Design of the Modified G0 Carriage as of 9/3/01

Bartoszek Engineering is currently contracted to redesign the original G0 carriage we designed and had built some years ago. The need at Jefferson Lab is to be able to move the spectrometer in and out of the beam-line, so Jefferson Lab engineering people proposed the addition of a lowest layer of THK linear bearing rails. These bearings would support the spectrometer and can theoretically allow it to be moved off beam-line without disturbing its internal alignment. The degrees of freedom of the original structure have been preserved in this redesign. The redesign comes from the fact that the existing carriage lower frame would interfere with and not connect to the new bearing rails.

The pictures that follow present the development of the design as it would be installed in Hall C at Jefferson Lab, starting with grouting the THK rails to the floor. It is hoped that members of the G0 collaboration and Jefferson Lab personnel will examine this design and give approval to continue the design into manufacturing drawings.

Click on any of the thumbnails to get an enlarged view. You are welcome to download any of the images. If they are used for other than private viewing, credit to Bartoszek Engineering would be appreciated.

Rails mounted to the floor of Hall C

This picture shows the THK bearing rails mounted to plates grouted to the floor of Hall C. The green blocks are the THK pillow blocks. The rails are not shown at full length, as that is to be determined.

The Bearing Frame

This frame serves the purpose of holding the individual THK pillow blocks in place with respect to each other, and providing the fixed points for horizontal adjustments to push off from. It is a new frame fabrication. The magenta plate in the middle of the cyan aluminum plate is a DU pad that allows the next layer up to slide horizontally with respect to this layer. This is an existing part and can be reused, as can the horizontal threaded rods. The purple blocks that support the threaded rods are welded to the cyan plates. The third picture in the top row shows the frame as a bare weldment.

The Intermediate Frame on the Bearing Frame

The next frame up is the layer that is pushed horizontally and contains the vertical adjustment for the spectrometer (not shown). As can be seen below, the Intermediate frame can be made from the current Lower frame at NPL by cutting the corner blocks off and welding on new corner plates, or it can be made new if there is no time when the existing Lower Frame is not needed to support the spectrometer.

A picture of the existing Lower Frame.

Vertical, Roll and Pitch Adjustment by Hydraulic Cylinders

These pictures show the OTC hydraulic cylinders that will support the upper frame of the spectrometer carriage. These cylinders have a threaded collar which is tightened after alignment to carry the load. The hydraulic pressure is then bled from the system avoiding the possibility of leaks and changing alignment during the run. The system is designed to run at 10,000 psi, easily implemented in 3/8" OD stainless tubing routed along the framework. (See the E760 page for pictures of a similar system mounted on the E760 calorimeter for horizontal adjustment.)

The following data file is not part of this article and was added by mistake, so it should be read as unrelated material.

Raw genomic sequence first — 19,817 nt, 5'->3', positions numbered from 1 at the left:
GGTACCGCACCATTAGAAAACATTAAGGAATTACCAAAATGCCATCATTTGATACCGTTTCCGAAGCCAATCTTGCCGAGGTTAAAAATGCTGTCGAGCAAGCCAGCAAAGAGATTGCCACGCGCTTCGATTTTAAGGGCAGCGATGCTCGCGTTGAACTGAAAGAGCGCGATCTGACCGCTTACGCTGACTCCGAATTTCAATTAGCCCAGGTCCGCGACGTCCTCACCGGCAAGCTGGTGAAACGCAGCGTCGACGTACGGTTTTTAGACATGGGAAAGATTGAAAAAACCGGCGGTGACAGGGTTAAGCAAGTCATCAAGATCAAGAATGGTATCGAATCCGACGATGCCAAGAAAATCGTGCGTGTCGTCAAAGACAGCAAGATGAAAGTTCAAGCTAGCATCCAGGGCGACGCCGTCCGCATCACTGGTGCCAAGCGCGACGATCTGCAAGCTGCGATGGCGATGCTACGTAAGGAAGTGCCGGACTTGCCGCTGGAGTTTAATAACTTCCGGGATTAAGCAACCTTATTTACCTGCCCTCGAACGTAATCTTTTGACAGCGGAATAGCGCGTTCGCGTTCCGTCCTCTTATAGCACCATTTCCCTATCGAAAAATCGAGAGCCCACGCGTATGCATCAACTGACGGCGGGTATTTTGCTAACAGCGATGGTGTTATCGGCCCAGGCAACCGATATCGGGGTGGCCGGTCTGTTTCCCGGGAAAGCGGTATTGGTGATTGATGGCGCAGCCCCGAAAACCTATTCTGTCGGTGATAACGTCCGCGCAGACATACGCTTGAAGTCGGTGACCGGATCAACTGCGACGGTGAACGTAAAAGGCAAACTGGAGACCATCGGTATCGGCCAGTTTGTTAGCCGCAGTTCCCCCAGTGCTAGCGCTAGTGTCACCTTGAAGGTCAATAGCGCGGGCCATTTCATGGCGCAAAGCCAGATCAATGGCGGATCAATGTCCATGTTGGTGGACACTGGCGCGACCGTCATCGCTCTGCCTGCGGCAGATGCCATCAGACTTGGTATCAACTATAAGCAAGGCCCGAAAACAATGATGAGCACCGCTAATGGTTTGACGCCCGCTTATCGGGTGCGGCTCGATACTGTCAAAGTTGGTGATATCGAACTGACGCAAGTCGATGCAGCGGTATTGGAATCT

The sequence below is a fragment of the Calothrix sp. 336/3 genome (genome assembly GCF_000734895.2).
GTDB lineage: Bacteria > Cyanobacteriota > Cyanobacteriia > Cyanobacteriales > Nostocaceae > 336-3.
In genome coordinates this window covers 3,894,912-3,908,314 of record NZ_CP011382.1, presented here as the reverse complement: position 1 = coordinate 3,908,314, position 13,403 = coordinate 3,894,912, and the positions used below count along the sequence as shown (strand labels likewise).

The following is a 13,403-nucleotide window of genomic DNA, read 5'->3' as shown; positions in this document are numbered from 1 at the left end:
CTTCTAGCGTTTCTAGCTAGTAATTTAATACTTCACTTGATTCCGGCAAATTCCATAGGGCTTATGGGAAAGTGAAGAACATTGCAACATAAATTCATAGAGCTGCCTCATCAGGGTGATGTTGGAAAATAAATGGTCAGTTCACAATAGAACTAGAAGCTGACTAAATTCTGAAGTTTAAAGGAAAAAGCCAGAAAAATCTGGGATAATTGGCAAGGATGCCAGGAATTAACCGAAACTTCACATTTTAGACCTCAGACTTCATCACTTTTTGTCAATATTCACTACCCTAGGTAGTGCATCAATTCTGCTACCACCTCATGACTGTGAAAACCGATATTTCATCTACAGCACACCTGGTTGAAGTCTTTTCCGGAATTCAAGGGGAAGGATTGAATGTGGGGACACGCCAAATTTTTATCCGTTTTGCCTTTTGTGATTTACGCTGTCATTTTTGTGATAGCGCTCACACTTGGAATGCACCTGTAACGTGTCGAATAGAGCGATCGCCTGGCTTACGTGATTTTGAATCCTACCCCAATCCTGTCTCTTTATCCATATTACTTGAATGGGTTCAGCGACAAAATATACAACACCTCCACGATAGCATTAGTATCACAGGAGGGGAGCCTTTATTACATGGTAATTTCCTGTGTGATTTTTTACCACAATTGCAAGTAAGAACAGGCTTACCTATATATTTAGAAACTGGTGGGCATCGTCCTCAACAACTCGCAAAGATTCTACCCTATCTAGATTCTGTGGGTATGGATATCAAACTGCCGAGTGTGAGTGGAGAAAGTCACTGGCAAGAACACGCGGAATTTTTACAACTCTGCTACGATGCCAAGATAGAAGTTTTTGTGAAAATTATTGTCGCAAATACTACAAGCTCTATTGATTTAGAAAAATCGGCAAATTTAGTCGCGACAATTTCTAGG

The upper frame requires no modification. The shim pack and spherical plain bearing are removed and replaced with a plate shown in the top row second image. (This plate is actually attached to the upper frame prior to assembling the upper frame to the hydraulic cylinders.)

The main advantage we see in this design is that two of the adjacent (NOT diagonal) hydraulic cylinders can be connected together and powered from a single supply tube. This converts the four-point stand into a three-point stand because the other two cylinders are individually powered. A simple manual control valve manifold (not shown) adjusts the amount of oil in the pair of connected cylinders and each individual cylinder by routing oil from a single hydraulic pump. The pump could be a hand operated manual pump. This arrangement was designed into the original frame, but with temporary cylinders supporting the spectrometer until the correct shims could be installed in each corner. This design is much more elegant in that the shims become the threaded collar on the cylinders, which is the equivalent of a variable shim with extremely fine resolution. Another nicety of this design is that the line of action of the cylinders and the threaded collar is the same, the axis of the cylinder, which wasn't true in the earlier design as the cylinders were offset from the shim packs.

After alignment, the threaded rods on both sides of each cylinder are tightened, locking the upper frame to the lower for seismic considerations.

We believe this design to be far superior and much safer than a motorized screw jack design that is inherently a four-point support and has no equivalent way of becoming a three-point support. Most of the existing structures and adjustment features can be reused in this design saving cost over an all new fabrication.

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